After leading Chilean winemaker Álvaro Espinoza blogged for us during harvest this year, I was pleased to discover Viñedos Emiliana’s Natura Carmenère at a Chelsea wine shop. Espinoza, a big proponent of biodynamics, consults for the brand, which is the organic project of the Guilisasti family, owners of Chilean giant Concha y Toro.
As I’m always looking for variety, Carmenère provides a nice change of pace. Long mistaken for Merlot (Espinoza helped uncover its identity), it has become one of Chile’s signature red grapes now that it’s farmed properly. Typically fruity with soft tannins, the variety is often blended with Cabernet Sauvignon or Syrah to give it more structure.
More than half of Emiliana’s 2,800 acres of vineyards—which span Chile’s prime wine regions—have organic and biodynamic certification and the rest are in transition. The 2008 Natura, which is certified from organic grapes, is a blend of 86 percent Carmenère from the Los Robles estate in Colchagua Valley and 14 percent Syrah from Los Morros in Maipo Valley, and aged in oak for six months.
Bright, juicy berry and plum aromas carried through on the palate, along with hints of herbs and oak, to a tangy finish. Very good for the price, the medium-bodied red went well with a classic meal of grilled steak, mashed potatoes and string beans, and I gave it 87 points, non-blind. I'll be bringing a bottle to Thanksgiving as well, as its fruit-forward character should hold up with the dinner’s vast range of flavors.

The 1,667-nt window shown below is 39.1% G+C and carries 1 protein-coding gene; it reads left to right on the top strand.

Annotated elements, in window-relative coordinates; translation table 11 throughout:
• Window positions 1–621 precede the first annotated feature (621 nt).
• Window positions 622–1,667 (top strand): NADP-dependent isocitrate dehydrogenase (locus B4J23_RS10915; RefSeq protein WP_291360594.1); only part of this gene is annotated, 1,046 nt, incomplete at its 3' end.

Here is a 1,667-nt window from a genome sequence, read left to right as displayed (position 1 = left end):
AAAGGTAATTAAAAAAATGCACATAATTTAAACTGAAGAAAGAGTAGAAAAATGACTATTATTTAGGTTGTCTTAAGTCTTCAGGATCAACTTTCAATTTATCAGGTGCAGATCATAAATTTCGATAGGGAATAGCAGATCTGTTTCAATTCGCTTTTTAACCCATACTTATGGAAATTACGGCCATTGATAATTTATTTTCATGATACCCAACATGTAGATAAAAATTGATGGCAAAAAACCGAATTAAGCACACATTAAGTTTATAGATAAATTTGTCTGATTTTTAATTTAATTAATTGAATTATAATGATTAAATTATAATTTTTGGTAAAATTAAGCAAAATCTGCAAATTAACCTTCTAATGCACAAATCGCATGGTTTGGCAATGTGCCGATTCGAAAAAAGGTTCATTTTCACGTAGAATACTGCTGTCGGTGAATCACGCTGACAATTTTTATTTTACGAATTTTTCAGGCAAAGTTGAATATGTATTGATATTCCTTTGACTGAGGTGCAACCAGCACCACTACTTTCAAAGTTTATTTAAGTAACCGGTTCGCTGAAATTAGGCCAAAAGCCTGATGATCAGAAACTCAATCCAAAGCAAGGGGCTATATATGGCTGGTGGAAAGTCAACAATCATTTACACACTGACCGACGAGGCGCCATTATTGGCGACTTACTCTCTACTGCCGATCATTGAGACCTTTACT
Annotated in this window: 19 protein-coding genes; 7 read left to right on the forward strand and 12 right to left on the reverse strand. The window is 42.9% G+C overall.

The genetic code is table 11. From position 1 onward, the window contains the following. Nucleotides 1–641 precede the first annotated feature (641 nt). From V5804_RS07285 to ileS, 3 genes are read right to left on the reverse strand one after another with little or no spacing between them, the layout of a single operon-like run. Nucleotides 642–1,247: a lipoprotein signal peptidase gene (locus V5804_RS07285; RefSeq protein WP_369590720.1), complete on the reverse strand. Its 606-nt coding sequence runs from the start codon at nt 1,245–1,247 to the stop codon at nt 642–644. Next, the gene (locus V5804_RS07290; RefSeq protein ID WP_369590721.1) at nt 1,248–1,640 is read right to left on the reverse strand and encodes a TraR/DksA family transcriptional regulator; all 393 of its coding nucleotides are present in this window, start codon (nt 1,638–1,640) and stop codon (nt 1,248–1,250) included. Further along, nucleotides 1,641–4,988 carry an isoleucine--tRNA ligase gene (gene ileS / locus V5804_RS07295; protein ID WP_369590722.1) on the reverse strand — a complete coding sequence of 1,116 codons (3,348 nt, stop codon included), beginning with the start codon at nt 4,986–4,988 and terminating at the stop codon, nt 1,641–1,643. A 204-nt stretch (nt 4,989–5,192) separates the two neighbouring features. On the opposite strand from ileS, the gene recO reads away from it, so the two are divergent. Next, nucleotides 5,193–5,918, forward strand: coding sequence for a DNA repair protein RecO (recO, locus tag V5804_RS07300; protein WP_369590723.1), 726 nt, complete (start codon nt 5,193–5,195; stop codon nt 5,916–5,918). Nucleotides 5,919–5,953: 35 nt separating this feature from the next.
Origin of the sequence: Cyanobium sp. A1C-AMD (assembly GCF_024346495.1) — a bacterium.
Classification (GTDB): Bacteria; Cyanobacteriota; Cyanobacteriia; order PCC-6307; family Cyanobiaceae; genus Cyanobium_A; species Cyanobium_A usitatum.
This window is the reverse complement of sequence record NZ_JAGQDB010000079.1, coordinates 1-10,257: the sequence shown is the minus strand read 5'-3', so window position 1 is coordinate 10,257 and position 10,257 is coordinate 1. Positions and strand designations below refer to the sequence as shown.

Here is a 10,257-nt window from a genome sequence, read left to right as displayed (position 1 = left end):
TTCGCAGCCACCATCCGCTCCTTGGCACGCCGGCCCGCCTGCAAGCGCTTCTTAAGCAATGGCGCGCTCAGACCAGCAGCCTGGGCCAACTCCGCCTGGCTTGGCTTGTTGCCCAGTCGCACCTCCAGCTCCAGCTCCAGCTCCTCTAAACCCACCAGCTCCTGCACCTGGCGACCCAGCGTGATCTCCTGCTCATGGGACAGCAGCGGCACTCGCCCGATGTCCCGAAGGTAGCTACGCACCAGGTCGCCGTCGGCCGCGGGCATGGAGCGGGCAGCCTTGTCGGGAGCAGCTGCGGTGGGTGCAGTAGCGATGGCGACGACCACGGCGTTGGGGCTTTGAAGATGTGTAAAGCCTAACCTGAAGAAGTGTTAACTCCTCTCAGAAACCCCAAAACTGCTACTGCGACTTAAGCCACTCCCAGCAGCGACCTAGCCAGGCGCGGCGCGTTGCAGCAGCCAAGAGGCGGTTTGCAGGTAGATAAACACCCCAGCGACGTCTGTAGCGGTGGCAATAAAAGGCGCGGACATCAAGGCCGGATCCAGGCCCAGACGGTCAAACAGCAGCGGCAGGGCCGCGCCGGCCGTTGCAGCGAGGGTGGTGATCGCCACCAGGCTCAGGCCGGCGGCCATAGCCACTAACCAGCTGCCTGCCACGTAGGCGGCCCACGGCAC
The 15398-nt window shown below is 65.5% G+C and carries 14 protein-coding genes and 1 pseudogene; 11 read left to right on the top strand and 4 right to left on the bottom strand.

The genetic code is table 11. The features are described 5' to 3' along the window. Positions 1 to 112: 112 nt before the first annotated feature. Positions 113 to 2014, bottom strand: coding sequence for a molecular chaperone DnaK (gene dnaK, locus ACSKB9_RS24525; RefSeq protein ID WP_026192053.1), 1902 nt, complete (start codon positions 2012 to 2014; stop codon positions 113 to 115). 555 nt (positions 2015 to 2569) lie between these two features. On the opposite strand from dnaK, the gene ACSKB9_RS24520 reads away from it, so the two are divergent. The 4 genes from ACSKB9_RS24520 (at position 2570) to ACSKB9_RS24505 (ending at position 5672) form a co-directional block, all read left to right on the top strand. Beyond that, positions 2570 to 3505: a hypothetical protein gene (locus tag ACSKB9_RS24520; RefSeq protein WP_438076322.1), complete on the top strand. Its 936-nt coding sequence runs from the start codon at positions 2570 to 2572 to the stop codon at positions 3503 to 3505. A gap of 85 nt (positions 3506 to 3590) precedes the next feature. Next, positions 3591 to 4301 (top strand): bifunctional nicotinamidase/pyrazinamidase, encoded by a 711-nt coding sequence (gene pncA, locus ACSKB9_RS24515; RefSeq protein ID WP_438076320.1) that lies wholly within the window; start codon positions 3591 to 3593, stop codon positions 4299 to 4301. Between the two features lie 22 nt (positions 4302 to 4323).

WineSpectator.com members: Read the original blind-tasting review for Emiliana Carmenère Central Valley Natura 2008 (87, $11).
• Plus, get our quick list of Top Values in Chilean reds.
To learn more about Emiliana, read James Molesworth's members-only blog interviews with winemaker Antonio Bravo, consultant Alvaro Espinoza and the Guilisasti brothers of Concha y Toro. Or check out our free-access Winemaker Talk with Álvaro Espinoza and find out why Prince Charles visited Emiliana in our Unfiltered column.